Connect to share and comment
Multimedia: Growth of khat chewing habit drains struggling economy.
HARGEISA, Somaliland — Somalia’s economy is dominated by trade in khat, a narcotic banned in the U.S. and much of Europe.
Eye-popping, head-buzzing khat is loved by Somali men who chew the leaves for their stimulant effect. While most of war-torn Somalia's economy is moribund, khat does a bustling trade estimated at well over $50 million annually. Doctors warn, however, that the drug is not only a drain on limited Somali resources but is also destroying lives.
Hargeisa is the capital of Somaliland, the northern territory nominally independent from Somalia which maintains peace and economic activity, especially the khat trade.
Lounging on a rug on the second floor of an ostentatious glass and stone mansion overlooking Hargeisa, Mohamed Yusuf Moge, aptly known as "The Fat Mohamed," lit up another cigarette. In front of him was a pile of leafless khat twigs. His eyes were wide and red-rimmed, a symptom of the leaves that have been chewed.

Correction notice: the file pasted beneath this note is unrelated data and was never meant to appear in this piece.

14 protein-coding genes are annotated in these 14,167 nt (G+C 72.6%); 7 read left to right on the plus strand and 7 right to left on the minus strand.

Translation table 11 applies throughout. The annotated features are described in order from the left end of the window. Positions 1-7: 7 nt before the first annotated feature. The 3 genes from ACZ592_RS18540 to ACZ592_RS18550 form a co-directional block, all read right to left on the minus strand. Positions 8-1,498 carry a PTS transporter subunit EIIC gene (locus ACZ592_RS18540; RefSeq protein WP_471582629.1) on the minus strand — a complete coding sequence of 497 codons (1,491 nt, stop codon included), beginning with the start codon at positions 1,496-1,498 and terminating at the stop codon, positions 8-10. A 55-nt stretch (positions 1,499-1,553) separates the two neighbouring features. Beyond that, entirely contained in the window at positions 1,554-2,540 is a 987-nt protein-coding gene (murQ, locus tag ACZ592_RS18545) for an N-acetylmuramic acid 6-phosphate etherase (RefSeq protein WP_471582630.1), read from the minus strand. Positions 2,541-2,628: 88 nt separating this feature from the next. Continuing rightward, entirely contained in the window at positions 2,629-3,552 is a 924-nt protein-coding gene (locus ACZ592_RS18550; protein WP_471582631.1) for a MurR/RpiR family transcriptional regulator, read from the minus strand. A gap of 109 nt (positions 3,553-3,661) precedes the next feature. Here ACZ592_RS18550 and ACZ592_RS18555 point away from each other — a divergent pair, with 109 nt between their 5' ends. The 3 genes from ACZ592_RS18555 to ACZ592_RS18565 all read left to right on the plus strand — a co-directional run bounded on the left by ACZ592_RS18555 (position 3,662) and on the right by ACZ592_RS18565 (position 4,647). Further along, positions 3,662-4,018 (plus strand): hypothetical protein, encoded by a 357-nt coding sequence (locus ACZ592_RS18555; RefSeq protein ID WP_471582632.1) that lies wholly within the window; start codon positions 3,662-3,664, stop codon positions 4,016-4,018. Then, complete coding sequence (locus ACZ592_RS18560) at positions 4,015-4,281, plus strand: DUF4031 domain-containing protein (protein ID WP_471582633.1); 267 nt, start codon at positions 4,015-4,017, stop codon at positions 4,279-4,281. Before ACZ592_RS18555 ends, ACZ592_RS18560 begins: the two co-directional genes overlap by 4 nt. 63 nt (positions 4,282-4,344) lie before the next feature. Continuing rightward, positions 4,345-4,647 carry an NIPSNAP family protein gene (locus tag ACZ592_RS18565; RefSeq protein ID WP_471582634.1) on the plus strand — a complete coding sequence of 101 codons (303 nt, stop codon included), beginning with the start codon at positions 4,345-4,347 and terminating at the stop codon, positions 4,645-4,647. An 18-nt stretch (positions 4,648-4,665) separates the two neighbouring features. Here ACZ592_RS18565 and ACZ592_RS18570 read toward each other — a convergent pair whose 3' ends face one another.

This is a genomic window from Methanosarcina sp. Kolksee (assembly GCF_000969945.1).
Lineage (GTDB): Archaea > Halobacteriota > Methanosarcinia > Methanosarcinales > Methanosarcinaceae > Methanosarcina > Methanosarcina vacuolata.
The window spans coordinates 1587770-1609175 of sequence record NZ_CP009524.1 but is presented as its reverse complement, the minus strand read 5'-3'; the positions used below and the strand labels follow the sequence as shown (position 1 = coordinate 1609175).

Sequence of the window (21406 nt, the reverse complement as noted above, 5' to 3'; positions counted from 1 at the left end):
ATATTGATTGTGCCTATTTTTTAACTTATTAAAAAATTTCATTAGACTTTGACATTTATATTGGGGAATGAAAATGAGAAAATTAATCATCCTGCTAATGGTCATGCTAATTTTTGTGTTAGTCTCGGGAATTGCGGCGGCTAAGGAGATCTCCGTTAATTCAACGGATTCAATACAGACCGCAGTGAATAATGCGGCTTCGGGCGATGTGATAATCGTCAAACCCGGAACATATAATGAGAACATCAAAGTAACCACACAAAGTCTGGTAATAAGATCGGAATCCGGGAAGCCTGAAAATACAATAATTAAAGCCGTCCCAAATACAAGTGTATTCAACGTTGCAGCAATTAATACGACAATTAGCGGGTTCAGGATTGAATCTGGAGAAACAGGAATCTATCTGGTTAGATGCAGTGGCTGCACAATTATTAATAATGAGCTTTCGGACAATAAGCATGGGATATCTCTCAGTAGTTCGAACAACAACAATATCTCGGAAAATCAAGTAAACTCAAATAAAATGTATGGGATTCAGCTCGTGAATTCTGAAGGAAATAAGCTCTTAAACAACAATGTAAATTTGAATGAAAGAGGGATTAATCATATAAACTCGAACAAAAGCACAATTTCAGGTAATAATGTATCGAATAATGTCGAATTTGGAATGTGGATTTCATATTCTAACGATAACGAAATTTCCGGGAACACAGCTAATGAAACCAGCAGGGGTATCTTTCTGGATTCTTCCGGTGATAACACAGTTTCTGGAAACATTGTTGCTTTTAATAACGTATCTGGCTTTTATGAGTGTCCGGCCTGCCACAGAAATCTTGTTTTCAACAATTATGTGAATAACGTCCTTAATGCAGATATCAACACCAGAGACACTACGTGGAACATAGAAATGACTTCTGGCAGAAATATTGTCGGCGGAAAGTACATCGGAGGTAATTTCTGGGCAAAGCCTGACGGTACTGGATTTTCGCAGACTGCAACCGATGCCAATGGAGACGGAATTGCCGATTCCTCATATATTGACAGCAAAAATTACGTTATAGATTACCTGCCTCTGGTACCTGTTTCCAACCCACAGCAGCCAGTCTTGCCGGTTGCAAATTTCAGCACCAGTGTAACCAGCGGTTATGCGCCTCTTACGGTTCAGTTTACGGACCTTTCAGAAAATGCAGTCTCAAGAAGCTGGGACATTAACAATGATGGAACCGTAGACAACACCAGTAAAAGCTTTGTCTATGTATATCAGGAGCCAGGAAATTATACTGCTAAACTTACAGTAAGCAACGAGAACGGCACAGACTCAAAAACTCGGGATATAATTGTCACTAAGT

“We bring in 80-tons of khat every day,” he said. “We have many vehicles and two airplanes for transporting our produce. We control the market: We are the De Beers of the khat industry!”
"We" is "571 Allah Amin," a family business started 15 years ago that has grown to become Somaliland’s biggest khat importer. Moge is 571’s country rep. Although he would not reveal how much the company makes, it is estimated that its revenue is $320,000 a day.
Downtown at the company depot, the second of the day’s trucks arrives from the highland farms of neighboring Ethiopia mid-morning. Thursday is the busiest day of the week because, as one man explained, Friday is the Muslim day of rest so everyone can sleep off their khat hangover.